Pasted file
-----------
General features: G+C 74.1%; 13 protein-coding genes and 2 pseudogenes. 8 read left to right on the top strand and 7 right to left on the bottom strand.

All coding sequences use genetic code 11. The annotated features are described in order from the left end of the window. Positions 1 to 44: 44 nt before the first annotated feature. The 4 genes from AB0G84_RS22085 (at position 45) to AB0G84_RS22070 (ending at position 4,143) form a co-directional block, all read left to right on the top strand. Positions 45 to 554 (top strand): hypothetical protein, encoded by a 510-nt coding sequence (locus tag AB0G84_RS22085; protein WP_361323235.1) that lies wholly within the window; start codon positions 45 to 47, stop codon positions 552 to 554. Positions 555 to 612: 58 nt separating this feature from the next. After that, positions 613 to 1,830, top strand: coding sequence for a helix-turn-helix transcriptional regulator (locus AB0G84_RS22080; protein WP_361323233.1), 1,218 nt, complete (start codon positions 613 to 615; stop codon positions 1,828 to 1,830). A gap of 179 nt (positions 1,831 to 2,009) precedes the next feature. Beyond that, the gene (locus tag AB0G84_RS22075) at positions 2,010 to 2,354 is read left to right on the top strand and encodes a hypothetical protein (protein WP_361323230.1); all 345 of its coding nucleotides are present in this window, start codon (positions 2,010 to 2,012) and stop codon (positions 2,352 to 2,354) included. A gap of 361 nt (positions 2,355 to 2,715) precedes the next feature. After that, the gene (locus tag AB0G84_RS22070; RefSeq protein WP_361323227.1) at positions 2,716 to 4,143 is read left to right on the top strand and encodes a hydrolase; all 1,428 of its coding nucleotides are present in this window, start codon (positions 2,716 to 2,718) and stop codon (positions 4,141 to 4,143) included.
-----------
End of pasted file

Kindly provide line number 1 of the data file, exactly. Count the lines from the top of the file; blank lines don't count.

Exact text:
General features: G+C 74.1%; 13 protein-coding genes and 2 pseudogenes. 8 read left to right on the top strand and 7 right to left on the bottom strand.